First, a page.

Fiat Chrysler New CEO Shows Company Future Is All About Jeep

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July 22, 2018 4:06 pm Published by

The company is called Fiat Chrysler. But its success depends on another iconic brand: Jeep.

That explains why Mike Manley, a 54-year-old Briton, was picked to replace Sergio Marchionne, the automotive icon who was forced to relinquish the post of chief executive officer after 14 years due to the sudden deterioration of his health.

Manley has been head of Fiat Chrysler Automobiles NV’s Jeep brand since 2009, the linchpin in the company’s plan to double profit in the next five years. Already, the Jeep and Ram vehicles he oversaw were responsible for 67 percent of total U.S. volume in 2017, according to Bloomberg Intelligence.

Marchionne had been set to retire in April 2019. His unexpected illness accelerated the timeline for a decision on succession that was already seen as a crossroads for the company. Who would run the Italian-American automaker was just the first of a number of pivotal choices — like whether to remain independent — facing Chairman John Elkann, heir to the founding Agnelli family.

Manley will have a lot on his do-list — from electrifying the manufacturer’s lineup to boosting luxury brands Alfa Romeo and Maserati, to raising the profile of Jeep in China. He also faces the test of meeting rigorous fuel-economy standards in Europe and China.

“He’s not a guy with a huge ego. That’s another reason why he’ll be a good leader,” said Rebecca Lindland, an executive analyst at Kelley Blue Book. “But he certainly has to figure out, make some tough decisions on which brands are struggling, and look at electrification.”

The new CEO will start immediately, according to a company statement, underscoring Marchionne’s decline, which prompted the extraordinary board meeting on Saturday. Marchionne, 66, is in worsening health following complications from shoulder surgery, the company said.

Manley joined Chrysler in the U.K. in 2000 when the carmaker was part of Daimler. He was named head of Jeep at the start of Fiat’s five-year acquisition, and led the transformation of the iconic American brand into a cash machine. Analysts estimate that Jeep alone could be worth the entire $30 billion market value of Fiat Chrysler.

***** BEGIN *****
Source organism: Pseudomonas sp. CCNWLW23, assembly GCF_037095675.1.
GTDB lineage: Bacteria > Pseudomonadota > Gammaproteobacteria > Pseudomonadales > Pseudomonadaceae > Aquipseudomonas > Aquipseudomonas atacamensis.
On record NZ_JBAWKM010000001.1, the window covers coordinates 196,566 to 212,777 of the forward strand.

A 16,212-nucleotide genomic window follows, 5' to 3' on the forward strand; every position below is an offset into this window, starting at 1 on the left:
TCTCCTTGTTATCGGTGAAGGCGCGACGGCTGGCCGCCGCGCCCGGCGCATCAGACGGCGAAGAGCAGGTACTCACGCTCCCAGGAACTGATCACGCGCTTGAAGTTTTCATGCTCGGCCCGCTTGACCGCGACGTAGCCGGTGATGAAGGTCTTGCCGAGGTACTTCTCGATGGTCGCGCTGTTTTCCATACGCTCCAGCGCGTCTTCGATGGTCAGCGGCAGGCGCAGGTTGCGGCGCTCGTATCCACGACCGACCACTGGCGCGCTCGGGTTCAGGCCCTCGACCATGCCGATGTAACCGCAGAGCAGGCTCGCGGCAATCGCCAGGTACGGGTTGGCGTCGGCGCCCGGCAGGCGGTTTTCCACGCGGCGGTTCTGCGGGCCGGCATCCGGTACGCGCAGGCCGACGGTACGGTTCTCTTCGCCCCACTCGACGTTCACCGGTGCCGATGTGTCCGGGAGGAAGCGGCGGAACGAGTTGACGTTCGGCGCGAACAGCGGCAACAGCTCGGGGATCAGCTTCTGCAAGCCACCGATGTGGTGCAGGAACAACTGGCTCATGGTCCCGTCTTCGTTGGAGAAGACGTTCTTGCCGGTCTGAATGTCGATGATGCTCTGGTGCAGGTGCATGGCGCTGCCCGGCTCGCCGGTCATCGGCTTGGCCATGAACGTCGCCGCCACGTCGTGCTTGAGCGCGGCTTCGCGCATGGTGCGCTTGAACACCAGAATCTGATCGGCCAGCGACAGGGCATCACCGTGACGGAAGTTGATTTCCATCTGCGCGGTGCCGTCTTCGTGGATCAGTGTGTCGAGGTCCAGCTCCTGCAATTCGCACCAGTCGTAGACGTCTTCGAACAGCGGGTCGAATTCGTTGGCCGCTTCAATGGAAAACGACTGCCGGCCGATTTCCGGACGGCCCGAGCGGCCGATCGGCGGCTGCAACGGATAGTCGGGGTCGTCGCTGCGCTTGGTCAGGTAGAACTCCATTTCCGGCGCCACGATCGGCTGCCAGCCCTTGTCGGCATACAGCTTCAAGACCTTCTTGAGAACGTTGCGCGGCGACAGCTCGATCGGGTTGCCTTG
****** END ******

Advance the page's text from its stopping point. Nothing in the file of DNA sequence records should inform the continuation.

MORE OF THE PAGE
Colleagues describe Manley as serious and driven, a ferociously hard worker who inspires loyalty among his top lieutenants. He’s candid, true to his word, and a good listener, but he also does not suffer fools, said David Kelleher, a Philadelphia-area Jeep, Ram and Chrysler dealer who has worked with Manley during his decade-long stint on the company’s U.S. dealer council.

“When he sits in a room, if you’re not a guy that works 80 hours a week, you’re going to have a tough time keeping up with him,’ Kelleher said. “He doesn’t know what a weekend is; he’s very much a protege of Mr. Marchionne.”

At the April general meeting, Elkann and Marchionne both said that Fiat Chrysler is now strong enough to survive on its own and doesn’t need a partner. Fiat reiterated this view on Saturday, saying Manley and his team will implement the business plan presented on June 1 to assure Fiat Chrysler’s “strong and independent” future.

Click here for a timeline of Marchionne’s transformative tenure

With Manley, Fiat’s board also signaled that the Jeep brand was central to plans going forward. The board passed over two other internal candidates — Alfredo Altavilla, a close aide to Marchionne and a Fiat veteran who’s overseen operations across the globe and now runs the automaker’s European business, and Chief Financial Officer Richard Palmer, who is well known to Wall Street and helped combine the company’s operations after the merger with Chrysler.

Jeep Targets

Manley had already been tasked with the biggest job of the five-year plan: Doubling Jeep sales volume by 2022 from the 1.4 million vehicles sold last year. He needs a 40 percent jump this year alone to meet the 2018 marker of 2 million set out by Marchionne.

The new CEO shares with Marchionne a direct style and and a penchant for casual clothing. He had sidestepped the question of whether he was ready to take the top post, always saying he was fully concentrating on his Jeep job.

“If I don’t grow volumes with those opportunities, then we’ll be sitting and having a different conversation next January, won’t we?” Manley said in an interview this year.

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